Into this life, two types of people emerge: those who are all about economics and those who are all about ecology. The good news is the two should have no qualms about voting for the $14.5 million bond package benefiting Cameron Park Zoo, whose mission isn’t just global conservation and wildlife preservation but encouraging the tourism juggernaut dominating Waco businesses and livelihoods these days. Lest we forget, Cameron Park Zoo remains the second most-visited tourist attraction in Waco.
And from time to time, civic assets need reinvestment to remain vital and relevant, whether firehouse, school or local zoo.
“Tourism is not a silver bullet to our economy, but I do think this is the time for us to solidify our place as the tourist destination in Texas because it is an important part of any economy,” City Councilman Dillon Meek said of the importance of both the 26-year-old city zoo and the bond package on the Nov. 5 ballot to improve and expand it. “I think utilizing amenities like the zoo is a great way to achieve that goal because it is one of the tourist amenities that really benefits our community, too. I think this is a great project and I’m excited about the new things to come.”
City Councilwoman Andrea J. Barefield expressed civic pride in zoo staff and facilities, visited by veterinarians and zoologists from all around because of the wide-ranging expertise by such individuals as zoo legend Johnny Binder, who travels the globe bolstering wildlife causes often on display locally: “That’s huge and that’s an asset we’re proud to call our own. So, of course, we’re supportive of advocating the work of the Cameron Park Zoo because it is pivotal in that industry and in subject-matter expertise.”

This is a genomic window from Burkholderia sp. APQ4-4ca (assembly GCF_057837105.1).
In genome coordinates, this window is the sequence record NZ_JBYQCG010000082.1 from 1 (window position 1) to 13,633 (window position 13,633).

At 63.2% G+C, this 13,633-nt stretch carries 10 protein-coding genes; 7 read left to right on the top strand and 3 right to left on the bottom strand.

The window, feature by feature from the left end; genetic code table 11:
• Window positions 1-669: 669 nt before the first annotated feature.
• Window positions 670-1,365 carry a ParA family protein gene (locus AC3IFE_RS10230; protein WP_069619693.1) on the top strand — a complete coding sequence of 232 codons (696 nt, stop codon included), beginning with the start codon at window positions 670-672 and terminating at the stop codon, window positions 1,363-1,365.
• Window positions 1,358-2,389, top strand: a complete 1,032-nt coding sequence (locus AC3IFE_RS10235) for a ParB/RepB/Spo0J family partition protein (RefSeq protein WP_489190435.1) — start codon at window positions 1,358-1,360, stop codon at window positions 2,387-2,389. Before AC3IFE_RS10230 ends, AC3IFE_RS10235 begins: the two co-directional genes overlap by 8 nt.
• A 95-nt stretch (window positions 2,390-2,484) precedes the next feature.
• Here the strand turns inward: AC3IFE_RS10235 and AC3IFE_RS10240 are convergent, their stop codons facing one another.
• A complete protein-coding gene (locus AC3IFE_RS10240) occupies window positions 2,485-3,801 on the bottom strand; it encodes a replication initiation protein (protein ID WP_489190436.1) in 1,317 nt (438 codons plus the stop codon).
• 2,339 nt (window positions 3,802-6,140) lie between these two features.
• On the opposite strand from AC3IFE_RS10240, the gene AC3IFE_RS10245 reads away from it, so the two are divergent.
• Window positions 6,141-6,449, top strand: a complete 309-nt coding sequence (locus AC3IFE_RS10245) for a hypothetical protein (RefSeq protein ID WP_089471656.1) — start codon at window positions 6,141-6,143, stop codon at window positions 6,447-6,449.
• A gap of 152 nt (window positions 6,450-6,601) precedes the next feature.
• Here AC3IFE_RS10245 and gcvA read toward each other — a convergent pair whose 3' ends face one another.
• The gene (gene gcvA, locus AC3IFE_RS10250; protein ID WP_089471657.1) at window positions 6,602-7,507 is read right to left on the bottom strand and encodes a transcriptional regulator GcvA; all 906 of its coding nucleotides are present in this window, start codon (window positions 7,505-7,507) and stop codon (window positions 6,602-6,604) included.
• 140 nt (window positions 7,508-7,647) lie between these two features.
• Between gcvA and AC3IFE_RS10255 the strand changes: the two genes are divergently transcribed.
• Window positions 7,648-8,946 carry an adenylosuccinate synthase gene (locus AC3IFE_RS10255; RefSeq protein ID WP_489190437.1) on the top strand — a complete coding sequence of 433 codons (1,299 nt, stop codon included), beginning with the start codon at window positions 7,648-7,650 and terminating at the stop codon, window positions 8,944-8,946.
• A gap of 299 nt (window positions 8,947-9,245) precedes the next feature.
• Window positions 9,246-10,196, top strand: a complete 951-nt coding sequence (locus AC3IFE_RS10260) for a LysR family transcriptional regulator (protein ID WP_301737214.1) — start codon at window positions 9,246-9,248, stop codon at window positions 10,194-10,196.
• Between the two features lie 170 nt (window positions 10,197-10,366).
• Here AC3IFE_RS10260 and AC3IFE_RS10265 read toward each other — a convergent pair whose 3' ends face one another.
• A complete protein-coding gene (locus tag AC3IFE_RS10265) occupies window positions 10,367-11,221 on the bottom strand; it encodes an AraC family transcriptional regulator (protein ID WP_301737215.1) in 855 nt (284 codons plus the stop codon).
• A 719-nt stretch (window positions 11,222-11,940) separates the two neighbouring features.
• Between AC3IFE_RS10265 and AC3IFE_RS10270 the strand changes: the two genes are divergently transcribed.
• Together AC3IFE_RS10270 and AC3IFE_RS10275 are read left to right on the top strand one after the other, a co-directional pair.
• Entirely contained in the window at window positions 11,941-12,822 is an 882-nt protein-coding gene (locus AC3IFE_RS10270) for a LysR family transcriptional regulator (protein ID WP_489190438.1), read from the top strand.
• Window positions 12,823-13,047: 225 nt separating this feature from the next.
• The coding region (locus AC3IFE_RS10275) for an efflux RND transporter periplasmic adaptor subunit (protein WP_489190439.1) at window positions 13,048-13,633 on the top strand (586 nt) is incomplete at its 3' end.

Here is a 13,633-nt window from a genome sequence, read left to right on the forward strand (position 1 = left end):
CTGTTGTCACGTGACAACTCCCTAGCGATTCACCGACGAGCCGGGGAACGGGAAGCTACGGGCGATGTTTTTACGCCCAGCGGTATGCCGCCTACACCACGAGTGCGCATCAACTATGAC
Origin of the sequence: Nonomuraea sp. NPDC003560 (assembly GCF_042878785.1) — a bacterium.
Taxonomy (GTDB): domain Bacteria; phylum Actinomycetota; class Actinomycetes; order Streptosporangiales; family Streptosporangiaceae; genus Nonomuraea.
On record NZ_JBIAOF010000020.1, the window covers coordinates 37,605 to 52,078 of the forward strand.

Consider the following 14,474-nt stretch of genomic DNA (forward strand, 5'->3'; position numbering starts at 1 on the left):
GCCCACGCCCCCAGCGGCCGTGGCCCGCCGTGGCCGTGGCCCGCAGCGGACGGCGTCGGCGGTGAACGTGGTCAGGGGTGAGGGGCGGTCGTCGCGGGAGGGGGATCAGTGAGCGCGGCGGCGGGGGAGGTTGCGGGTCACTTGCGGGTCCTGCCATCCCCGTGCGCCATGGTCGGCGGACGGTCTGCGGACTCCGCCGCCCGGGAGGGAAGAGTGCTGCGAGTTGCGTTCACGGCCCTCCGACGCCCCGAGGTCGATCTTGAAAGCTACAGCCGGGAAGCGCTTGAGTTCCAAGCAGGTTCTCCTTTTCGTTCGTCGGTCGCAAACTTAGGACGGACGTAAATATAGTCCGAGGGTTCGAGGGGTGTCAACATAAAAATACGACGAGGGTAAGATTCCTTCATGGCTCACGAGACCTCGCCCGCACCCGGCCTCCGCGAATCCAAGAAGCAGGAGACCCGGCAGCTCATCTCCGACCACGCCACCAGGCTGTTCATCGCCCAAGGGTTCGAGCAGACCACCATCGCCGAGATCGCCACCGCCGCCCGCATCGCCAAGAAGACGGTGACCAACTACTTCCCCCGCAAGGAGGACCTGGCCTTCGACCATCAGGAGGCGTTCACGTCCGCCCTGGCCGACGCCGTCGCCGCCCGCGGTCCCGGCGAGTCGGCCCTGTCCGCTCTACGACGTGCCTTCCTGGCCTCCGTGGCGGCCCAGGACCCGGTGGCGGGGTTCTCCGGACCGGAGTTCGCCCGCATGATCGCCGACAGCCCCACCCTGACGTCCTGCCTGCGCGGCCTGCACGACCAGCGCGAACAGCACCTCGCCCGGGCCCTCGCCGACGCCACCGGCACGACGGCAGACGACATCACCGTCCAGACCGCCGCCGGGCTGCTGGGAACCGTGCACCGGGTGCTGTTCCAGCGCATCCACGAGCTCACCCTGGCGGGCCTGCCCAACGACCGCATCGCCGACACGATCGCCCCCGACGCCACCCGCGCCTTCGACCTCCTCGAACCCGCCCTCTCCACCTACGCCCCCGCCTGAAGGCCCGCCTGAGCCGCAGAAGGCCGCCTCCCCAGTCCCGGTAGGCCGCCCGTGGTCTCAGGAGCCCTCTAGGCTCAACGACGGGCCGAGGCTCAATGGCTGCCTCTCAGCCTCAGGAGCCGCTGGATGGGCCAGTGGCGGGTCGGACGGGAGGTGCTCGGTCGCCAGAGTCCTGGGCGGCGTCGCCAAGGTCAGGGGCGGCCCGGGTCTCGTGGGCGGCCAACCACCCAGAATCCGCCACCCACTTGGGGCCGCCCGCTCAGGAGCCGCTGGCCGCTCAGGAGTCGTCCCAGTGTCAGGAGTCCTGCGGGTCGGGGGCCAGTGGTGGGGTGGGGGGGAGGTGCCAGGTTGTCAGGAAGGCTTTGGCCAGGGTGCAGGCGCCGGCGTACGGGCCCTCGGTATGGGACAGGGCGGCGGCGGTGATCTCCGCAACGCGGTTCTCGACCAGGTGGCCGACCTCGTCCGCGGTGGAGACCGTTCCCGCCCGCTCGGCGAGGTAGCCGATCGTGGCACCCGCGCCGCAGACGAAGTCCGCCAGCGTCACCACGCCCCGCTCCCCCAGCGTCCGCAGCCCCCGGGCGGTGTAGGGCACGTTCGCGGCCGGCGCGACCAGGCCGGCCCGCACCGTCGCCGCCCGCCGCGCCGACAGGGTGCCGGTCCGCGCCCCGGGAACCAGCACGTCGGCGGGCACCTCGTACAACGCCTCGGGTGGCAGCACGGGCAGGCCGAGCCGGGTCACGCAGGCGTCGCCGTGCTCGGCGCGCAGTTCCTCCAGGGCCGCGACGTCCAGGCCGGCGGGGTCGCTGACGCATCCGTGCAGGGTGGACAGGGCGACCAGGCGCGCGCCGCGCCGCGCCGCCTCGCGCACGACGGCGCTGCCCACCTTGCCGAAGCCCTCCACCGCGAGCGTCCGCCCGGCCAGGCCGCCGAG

And more of us could do with knowing more about ecology and what happens when it deteriorates in our very midst.
Elements of the bond package we’re most excited about: a new, state-of-the-art veterinary/education facility — a necessity given that the current clinic was built when the zoo had less than 60 animals. It has more than 1,600 now, so the update’s way overdue. And while the zoo provides educational programs for 26,000 students a year, Binder acknowledges current educational facilities are “about the size of a typical master bedroom in a home.” And everyone is excited about the endangered black-footed South African penguins to be exhibited, including the engineering that will allow spectators to see the penguins underwater.
A couple of final points, given that there’s really no point in us going on and on about a tax-rate neutral bond package that’s so clearly a win-win for all. Every time our zoo has added permanent exhibits, attendance not only has increased but remained sustainable over subsequent years. Second, many zoo exhibits and amenities are funded through private donations, including the giraffe-feeding station (2014), Galapagos tortoise exhibit (1995), bald eagle exhibit (1994) and Grand Cayman blue iguana exhibit (2019). So let’s show faith in private donors such as Dutch and Carol Schmidhauser whose $1 million gift to the planned veterinary clinic has shaved off the cost of the bond package for the rest of us to assume.